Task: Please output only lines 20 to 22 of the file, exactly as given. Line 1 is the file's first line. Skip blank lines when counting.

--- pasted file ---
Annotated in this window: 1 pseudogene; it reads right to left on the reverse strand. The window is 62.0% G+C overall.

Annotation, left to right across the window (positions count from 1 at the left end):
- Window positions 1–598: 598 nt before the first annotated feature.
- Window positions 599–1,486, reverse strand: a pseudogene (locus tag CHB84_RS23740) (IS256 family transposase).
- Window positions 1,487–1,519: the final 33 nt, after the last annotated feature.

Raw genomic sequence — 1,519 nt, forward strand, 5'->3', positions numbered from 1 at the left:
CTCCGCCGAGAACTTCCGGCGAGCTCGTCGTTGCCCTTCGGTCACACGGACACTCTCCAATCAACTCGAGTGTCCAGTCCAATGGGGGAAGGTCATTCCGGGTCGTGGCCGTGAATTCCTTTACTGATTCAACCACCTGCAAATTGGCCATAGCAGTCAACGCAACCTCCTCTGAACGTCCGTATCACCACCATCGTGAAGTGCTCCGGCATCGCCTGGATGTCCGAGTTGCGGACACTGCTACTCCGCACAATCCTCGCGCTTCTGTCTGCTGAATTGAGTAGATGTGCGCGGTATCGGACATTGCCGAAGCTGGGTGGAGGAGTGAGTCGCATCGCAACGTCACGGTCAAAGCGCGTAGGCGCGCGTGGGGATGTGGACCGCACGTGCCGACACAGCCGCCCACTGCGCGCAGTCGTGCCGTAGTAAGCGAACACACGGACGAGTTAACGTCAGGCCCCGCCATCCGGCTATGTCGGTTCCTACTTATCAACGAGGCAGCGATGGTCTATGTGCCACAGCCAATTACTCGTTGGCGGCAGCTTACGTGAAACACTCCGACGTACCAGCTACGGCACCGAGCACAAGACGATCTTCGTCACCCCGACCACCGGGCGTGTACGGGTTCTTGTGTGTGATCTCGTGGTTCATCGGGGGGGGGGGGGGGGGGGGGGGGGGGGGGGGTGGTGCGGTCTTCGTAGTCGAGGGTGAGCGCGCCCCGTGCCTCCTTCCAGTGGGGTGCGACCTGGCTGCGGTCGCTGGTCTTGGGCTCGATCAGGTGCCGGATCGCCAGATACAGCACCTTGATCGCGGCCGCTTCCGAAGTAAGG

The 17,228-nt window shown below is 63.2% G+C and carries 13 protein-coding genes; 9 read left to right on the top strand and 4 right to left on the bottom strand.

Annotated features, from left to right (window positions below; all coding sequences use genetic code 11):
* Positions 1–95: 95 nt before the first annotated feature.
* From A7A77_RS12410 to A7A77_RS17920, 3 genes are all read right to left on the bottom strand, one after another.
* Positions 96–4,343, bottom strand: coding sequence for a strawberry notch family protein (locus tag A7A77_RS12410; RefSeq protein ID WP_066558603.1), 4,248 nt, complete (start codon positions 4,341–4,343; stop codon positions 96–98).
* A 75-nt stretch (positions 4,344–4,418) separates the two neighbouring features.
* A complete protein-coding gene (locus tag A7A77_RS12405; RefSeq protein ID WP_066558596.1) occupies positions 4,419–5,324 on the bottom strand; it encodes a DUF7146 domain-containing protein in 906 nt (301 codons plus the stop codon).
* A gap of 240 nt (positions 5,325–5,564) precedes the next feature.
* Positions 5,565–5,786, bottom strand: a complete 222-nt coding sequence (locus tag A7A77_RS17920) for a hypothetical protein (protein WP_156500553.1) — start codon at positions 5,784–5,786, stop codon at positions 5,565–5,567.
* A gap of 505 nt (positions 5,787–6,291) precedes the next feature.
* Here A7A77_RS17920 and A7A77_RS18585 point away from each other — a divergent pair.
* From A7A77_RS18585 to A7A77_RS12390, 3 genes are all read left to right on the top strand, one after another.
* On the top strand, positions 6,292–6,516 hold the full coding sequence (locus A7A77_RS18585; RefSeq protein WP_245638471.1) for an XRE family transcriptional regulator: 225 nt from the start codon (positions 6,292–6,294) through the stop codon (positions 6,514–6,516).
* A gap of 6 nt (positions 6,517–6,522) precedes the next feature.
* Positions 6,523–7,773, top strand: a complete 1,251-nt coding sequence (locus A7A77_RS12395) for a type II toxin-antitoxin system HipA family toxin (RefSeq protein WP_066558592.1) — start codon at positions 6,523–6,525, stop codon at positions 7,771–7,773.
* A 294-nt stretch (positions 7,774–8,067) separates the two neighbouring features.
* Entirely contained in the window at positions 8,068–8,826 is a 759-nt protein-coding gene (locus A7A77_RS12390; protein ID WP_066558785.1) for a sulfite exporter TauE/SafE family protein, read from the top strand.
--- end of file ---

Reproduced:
* On the top strand, positions 6,292–6,516 hold the full coding sequence (locus A7A77_RS18585; RefSeq protein WP_245638471.1) for an XRE family transcriptional regulator: 225 nt from the start codon (positions 6,292–6,294) through the stop codon (positions 6,514–6,516).
* A gap of 6 nt (positions 6,517–6,522) precedes the next feature.
* Positions 6,523–7,773, top strand: a complete 1,251-nt coding sequence (locus A7A77_RS12395) for a type II toxin-antitoxin system HipA family toxin (RefSeq protein WP_066558592.1) — start codon at positions 6,523–6,525, stop codon at positions 7,771–7,773.